Thursday 15 November 2018

Trap sticks to tired but trusted formula

Ireland manager Giovanni Trapattoni
speaks with Richard Dunne during training
in Poznan last night
Ireland manager Giovanni Trapattoni speaks with Richard Dunne during training in Poznan last night

Daniel McDonell

THE end of an era, but the continuation of a regime.

There's a strange vibe around the final act of Ireland's Euro 2012 adventure. Giovanni Trapattoni arrived into the preliminaries flanked by Robbie Keane and captain for the evening, Damien Duff, with the senior players speaking in a reflective manner that suggested an imminent change in key dressing-room personnel.

Before minds could turn to the future, Trapattoni delivered a sharp reminder that he lives in the present, by naming a first choice XI for the dead rubber -- at least from Ireland's point of view -- with Italy in the Stadion Miejski.

In the aftermath of the thrashing at the hands of Spain, we wondered if the 73-year-old would use our final game of the Euros to draft in some fresh faces who have spent the last month training and spectating.

Instead, his response is to recall Kevin Doyle for Simon Cox, revert to his traditional 4-4-2, and draw strength from what worked in the past rather than empowering the young players who will be crucial to the next stage of his journey; particularly if his growing band of centurions make Poznan the final stop of their international careers.

An Irish team playing a meaningless game in a major tournament may be unprecedented but, clearly, this will be a game like so many others from the past four years.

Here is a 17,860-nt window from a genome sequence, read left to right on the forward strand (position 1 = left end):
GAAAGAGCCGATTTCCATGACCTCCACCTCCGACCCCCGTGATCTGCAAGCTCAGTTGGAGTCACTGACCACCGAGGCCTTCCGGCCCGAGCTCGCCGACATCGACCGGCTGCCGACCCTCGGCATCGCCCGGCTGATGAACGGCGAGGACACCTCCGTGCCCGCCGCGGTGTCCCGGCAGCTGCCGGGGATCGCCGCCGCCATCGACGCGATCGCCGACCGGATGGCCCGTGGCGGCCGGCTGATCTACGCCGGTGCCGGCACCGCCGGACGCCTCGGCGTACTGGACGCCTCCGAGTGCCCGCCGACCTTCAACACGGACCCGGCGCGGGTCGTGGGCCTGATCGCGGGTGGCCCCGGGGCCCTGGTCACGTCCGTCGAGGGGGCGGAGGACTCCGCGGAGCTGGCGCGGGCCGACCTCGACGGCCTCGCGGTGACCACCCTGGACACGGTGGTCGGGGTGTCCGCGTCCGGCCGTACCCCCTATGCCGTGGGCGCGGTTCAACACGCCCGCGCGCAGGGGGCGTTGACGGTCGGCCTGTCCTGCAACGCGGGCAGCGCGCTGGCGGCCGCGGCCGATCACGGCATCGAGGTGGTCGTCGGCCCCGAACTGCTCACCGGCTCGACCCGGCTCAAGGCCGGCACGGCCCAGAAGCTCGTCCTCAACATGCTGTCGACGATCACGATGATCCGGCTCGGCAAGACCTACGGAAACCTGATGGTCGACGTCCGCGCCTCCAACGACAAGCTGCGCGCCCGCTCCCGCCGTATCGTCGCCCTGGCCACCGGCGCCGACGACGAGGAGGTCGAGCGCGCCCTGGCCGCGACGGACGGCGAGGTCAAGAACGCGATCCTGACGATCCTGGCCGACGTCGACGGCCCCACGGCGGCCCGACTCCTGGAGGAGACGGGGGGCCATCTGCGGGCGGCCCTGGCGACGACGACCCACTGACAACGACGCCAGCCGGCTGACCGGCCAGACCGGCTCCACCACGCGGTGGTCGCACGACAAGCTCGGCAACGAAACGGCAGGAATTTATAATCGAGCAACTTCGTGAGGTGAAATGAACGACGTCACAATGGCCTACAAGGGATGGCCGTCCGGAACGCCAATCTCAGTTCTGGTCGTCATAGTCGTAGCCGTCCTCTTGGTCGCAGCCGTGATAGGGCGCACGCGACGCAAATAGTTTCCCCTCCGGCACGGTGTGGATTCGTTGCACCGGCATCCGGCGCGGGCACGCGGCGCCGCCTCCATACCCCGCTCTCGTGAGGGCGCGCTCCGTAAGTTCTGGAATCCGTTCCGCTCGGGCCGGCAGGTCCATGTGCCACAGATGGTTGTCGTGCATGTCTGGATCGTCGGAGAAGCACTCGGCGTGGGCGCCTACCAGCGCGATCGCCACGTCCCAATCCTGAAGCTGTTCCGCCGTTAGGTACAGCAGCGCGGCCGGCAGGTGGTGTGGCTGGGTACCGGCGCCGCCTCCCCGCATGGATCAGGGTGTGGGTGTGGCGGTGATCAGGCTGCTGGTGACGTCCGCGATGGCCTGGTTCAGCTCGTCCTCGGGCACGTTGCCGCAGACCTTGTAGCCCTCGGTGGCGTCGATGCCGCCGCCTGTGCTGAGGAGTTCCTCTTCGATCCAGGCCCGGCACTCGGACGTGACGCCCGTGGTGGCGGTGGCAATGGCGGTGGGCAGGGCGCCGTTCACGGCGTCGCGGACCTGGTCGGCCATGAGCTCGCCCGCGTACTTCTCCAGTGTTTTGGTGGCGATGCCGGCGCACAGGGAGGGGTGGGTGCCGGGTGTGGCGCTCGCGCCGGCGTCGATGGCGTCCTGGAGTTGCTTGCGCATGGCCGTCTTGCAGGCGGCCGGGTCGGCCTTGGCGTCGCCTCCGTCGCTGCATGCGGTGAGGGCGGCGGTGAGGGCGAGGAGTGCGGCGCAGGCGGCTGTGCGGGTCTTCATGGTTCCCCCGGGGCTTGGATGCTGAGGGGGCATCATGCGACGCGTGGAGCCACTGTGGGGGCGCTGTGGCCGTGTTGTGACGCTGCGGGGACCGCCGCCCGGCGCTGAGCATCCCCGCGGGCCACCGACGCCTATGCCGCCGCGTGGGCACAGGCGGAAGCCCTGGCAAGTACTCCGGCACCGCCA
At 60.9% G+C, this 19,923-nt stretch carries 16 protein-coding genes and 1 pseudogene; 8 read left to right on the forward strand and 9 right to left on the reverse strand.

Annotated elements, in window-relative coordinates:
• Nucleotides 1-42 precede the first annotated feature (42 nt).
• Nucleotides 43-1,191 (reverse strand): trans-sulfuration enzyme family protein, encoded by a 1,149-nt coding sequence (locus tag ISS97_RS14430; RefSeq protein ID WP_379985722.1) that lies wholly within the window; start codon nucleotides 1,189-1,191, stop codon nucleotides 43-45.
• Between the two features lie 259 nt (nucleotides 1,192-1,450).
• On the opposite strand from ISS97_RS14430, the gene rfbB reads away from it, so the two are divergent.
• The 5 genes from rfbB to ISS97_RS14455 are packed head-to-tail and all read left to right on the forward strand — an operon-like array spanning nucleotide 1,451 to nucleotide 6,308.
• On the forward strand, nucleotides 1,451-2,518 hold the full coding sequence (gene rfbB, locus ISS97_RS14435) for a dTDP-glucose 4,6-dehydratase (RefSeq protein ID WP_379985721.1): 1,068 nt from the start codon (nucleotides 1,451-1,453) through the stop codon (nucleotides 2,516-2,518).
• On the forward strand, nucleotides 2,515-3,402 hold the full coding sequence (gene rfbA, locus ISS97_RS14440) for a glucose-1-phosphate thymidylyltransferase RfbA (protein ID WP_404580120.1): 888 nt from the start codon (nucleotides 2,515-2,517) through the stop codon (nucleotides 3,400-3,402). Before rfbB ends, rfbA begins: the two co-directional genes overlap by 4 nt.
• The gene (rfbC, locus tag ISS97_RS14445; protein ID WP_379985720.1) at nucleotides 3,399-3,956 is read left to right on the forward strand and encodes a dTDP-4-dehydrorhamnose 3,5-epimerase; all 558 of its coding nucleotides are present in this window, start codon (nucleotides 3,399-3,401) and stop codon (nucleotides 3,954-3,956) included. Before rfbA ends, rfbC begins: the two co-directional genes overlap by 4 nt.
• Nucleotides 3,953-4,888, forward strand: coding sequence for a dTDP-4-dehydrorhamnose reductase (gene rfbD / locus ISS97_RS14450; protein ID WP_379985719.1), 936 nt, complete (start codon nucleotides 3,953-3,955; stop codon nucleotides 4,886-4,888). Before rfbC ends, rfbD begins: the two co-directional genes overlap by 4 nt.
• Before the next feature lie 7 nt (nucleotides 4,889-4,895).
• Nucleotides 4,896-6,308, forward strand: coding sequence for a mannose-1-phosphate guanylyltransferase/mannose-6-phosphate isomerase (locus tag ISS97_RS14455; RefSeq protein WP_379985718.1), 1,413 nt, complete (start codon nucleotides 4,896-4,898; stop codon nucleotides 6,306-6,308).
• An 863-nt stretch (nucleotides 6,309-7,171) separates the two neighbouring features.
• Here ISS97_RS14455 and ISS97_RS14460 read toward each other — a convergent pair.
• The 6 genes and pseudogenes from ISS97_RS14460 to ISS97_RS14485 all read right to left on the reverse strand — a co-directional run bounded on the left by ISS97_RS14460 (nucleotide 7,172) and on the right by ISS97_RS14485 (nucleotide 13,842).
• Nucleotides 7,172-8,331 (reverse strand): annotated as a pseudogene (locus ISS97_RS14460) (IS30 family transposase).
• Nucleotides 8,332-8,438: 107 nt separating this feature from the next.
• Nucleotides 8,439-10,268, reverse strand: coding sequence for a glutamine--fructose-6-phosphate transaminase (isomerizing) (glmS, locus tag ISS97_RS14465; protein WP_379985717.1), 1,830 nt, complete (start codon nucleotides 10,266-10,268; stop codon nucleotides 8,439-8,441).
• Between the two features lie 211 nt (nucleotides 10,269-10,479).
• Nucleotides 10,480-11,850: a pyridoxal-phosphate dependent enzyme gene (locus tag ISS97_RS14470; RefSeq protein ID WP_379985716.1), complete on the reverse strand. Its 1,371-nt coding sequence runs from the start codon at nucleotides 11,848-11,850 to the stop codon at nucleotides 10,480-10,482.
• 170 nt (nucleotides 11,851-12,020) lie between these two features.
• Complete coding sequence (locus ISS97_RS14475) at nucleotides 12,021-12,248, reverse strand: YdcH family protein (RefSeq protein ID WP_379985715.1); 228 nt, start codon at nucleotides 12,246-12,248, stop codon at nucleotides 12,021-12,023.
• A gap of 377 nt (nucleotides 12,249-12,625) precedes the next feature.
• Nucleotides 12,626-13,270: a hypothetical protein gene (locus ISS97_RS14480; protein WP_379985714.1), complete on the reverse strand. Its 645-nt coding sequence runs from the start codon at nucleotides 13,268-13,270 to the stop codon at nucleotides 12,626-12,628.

Trapattoni is undoubtedly a little bit paranoid about the perception that he would give his native country a soft ride. A win puts Italy through, unless Spain and Croatia somehow manage to play out a 2-2 draw in Gdansk.

In 2004, the Italians were eliminated by a remarkably convenient tie between Sweden and Denmark that knocked the Azzurri out on goal difference, and Trapattoni was the manager. It still hurts.

But he was conscious that putting out a weakened side would make it appear to the other teams in the group that he was doing a favour to his friend Cesare Prandelli.

"We all have a duty to do the best we can," said Trapattoni, yesterday, although he added that he was thinking in those terms for both the supporters and his established players.

"I will play the same team that brought us to qualification out of respect for them... and we have to play for the honour of the nation, which the supporters have shown us all the way. They applauded us when we were 3-0 down against Spain."

It could also be the case, of course, that Trapattoni has prior experience of his chosen formula working against the Azzurri.

Three meetings with the Italians have resulted in a win and two draws, despite the limitations of his system. Perhaps he feels it can get by against a team that he knows very well.

He certainly doesn't want to be humbled in an encounter that will undoubtedly command much attention in his homeland.


The supporters who have paid fortunes to come to this part of the world would, of course, like to finish on a high. But they would also like to go to Brazil in two years' time, and Trapattoni's primary responsibility is to deliver an outcome that is satisfactory to Irish interests rather than those of Spain and Croatia.